18 September 2007: for immediate release
Social Democratic parties in Central Europe came together late last week to reject the US plan to build missile defence sites in Poland and the Czech Republic, saying that it threatened to bring about a new arms race . The statement from many of the Labour Party’s sister organizations increases pressure for a debate on the issue at next week’s Party Conference, where MPs and constituency parties are calling for a full parliamentary vote on UK involvement.
Leaders of Social Democratic parties in Germany, Austria, Poland, the Czech Republic, Slovakia and Slovenia issued a statement late on Thursday after talks in Prague stating that any such system must not be built unilaterally or bilaterally.
“We are concerned about the decision to deploy the system and are at one with the large majority of our populations in rejecting it… We must avoid any undermining or division of the international efforts to secure non-proliferation of nuclear weapons and arms control. We do not want any new missiles in Europe!” read the joint statement, signed by the Austrian Chancellor Alfred Gusenbauer and the leader of Germany’s main opposition SPD, Kurt Beck, amongst others. Polls in the UK show that a majority of the public think hosting missile defence facilities increases the security threat faced by the UK and Europe, with 68% wanting Parliament to decide on any plans.
On the last day before the Parliamentary recess, Defence Secretary Des Browne announced that the UK will host missile defence facilities at RAF Menwith Hill in North Yorkshire, in addition to allowing the Fylingdales radar to be part of the system.
Pressure has been building amongst MPs and party activists for the consultation and vote promised by former Prime Minister Tony Blair to actually happen. In February he told the Commons “I am sure that we will have the discussion in the house and, indeed, outside the house…When we have a proposition to put, we will come back and put it.” [note 4]
Now, grass roots members are echoing the call by MPs for a debate at Labour Party Conference, with an emergency resolution circulating amongst constituency committees. The agenda-setting Conference Arrangements Committee has already ruled out one motion on Missile Defence from the Harrogate and Knaresborough constituency neighbouring the US base at Menwith Hill.
Kate Hudson, Chair of the Campaign for Nuclear Disarmament, said, “Gordon Brown should listen to his European counterparts and reject the destabilising US plan for missile defence. The polls show the public don’t want this decision to be made behind closed doors – allowing Labour Party conference to discuss UK involvement would show whether he is serious about creating a more listening government.”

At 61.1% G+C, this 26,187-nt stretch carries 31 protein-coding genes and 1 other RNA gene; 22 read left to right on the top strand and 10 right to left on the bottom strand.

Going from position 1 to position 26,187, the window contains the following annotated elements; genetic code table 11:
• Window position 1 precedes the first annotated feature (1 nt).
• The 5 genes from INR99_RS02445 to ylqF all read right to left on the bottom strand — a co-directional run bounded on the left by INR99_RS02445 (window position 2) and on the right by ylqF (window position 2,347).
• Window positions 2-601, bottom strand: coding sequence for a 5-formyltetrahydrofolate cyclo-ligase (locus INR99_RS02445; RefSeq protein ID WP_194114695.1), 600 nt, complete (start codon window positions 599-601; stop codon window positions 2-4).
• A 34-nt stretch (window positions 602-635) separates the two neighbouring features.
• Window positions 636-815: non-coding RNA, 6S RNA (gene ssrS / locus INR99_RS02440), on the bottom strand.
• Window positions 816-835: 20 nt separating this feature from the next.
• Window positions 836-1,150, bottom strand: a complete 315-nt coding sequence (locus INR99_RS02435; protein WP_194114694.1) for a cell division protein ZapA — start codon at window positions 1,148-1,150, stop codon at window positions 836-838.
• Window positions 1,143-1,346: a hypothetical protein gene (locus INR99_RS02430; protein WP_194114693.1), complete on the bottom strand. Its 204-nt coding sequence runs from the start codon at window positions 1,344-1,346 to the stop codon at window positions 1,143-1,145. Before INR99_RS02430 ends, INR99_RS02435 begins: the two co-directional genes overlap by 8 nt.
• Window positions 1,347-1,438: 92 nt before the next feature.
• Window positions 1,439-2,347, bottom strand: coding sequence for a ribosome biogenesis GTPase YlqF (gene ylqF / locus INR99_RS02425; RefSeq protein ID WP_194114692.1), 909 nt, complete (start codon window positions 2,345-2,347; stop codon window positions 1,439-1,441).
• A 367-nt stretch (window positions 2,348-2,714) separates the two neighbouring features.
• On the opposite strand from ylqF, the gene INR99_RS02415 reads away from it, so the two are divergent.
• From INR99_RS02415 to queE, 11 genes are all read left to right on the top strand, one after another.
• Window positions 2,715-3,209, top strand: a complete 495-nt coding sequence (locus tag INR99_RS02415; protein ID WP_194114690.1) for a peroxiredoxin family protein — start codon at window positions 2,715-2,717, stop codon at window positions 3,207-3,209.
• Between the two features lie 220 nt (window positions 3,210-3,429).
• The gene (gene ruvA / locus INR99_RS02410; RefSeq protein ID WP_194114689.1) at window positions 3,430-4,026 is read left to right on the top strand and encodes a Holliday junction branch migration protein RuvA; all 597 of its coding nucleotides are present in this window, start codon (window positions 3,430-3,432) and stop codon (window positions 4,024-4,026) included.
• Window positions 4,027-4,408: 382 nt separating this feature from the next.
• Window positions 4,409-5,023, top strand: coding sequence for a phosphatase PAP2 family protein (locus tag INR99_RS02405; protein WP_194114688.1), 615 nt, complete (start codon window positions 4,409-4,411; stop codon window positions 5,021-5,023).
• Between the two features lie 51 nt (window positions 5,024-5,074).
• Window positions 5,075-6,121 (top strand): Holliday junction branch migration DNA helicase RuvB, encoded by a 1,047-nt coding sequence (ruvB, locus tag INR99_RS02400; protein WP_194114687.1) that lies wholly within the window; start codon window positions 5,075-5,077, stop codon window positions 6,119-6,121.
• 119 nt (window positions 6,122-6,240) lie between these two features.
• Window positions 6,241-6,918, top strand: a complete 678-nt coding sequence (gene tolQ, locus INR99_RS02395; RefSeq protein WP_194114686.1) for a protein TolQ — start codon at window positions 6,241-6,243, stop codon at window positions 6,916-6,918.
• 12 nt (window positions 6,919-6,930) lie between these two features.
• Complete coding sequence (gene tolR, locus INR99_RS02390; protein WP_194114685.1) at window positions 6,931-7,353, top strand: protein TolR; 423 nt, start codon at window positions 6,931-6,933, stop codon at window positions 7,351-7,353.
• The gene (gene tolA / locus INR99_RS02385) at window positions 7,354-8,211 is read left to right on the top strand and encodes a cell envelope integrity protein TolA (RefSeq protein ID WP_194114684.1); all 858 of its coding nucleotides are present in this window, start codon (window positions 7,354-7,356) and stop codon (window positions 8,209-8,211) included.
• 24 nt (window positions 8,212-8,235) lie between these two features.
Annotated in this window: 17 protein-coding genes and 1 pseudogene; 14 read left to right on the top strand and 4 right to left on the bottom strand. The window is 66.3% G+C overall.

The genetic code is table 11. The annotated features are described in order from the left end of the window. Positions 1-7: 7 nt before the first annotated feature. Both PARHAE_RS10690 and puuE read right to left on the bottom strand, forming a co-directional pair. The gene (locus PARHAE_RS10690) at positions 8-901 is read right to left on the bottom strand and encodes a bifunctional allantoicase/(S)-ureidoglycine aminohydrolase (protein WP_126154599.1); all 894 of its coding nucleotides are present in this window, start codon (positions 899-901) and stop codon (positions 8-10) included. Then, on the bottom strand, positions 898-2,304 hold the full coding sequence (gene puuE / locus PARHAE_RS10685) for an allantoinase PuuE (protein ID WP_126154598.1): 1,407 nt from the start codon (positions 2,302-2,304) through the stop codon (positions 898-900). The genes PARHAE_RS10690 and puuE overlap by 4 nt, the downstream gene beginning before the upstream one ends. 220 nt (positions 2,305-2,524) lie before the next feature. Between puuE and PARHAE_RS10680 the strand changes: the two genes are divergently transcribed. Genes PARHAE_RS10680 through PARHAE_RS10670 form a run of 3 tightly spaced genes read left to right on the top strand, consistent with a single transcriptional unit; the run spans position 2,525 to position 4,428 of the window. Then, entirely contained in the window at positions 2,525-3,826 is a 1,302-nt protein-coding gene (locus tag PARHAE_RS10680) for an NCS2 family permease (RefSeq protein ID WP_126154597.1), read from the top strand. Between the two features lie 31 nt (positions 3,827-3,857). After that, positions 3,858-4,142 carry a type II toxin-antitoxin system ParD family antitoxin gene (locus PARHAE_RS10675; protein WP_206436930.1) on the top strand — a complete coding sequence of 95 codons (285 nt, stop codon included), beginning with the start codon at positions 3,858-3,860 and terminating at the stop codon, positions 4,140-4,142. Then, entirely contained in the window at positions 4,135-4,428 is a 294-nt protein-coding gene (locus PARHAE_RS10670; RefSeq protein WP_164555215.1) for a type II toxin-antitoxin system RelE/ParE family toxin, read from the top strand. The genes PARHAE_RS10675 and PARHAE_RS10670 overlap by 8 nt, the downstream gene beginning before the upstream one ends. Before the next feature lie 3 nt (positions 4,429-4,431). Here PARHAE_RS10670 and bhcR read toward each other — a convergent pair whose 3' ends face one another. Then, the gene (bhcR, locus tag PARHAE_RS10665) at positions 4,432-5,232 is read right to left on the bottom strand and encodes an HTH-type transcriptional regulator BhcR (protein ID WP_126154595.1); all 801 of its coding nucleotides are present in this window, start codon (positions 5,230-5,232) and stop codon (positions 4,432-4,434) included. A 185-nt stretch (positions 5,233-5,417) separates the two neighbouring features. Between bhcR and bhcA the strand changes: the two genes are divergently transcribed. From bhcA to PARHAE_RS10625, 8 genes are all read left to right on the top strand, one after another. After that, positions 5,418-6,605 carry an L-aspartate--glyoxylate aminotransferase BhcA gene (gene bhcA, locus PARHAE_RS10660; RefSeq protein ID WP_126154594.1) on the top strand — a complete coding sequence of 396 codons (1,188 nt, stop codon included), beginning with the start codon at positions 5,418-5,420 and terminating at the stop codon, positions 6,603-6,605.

Jon Trickett, MP for Hemsworth, near to the Missile Defence bases and Chair of the Compass Parliamentary Group, said “In committing both Menwith Hill and Fylingdales to the Missile Defence programme, the US Government are using Britain as little more than a military outpost. By endorsing these decisions and bypassing our democratic process, our Government risk the safety and security of the British people and commit to a military system that will allow the US to launch attacks when and where they choose with the intention of making themselves invulnerable to reciprocal attack. Public opposition to the bases must be harnessed to force the Government into a debate on British engagement in this essentially aggressive military programme.”
Notes to Editors:
1. For further information and interviews please contact Ben Soffa, CND’s Press & Communications Officer, on 0207 7002350 or 07968 420859
2. On the question of whether “the UK’s support and involvement in the US National Missile Defence programme, including the stationing of US radar and communications bases in Yorkshire should be decided by the UK Parliament” 68% agreed, with only 14% disagreeing. 18% did not know. 54% of the public agree (compared with 24% who disagree) that “the siting of US missiles and early warning bases in the UK, Poland and the Czech Republic as part of the US National Missile Defence programme, increases the security threat faced by the UK and Europe.” 22% did not know either way. Figures from YouGov Plc. Total sample size was 2,049 adults. Fieldwork was undertaken between 26th – 30th July 2007.
3. No to US Missile Defence
Conference notes the statement of opposition to the US Missile Defence programme issued by Social Democratic party leaders and heads of government of Austria, Czech Republic, Germany, Poland, Slovakia and Slovenia on 14th September.
Conference notes in particular the passage stating ‘We are concerned about the decision to deploy the system and are at one with the large majority of our populations in rejecting it.’
Conference further notes the opposition to US Missile Defence in the UK, shown by a YouGov poll of 3rd August stating that 68% of the public believe that the UK’s support for US missile defence should be decided by the UK Parliament, and 54% of the public believe it will increase the security threat faced by the UK, and the letter signed by a number of Labour MPs on 3rd August, stating ‘The continued and increasing involvement in US missile defence potentially puts the UK on the frontline in future wars’.
Conference welcomes the stated opposition of our sister parties in Europe and calls on the government to withdraw the UK’s support for the US Missile Defence programme and to use its influence in Europe to oppose the stationing of US Missile Defence bases there.
4. The Campaign for Nuclear Disarmament (CND) is one of Europe’s biggest single-issue peace campaigns, with over 35,000 members in the UK. CND campaigns for the abolition of all nuclear weapons everywhere.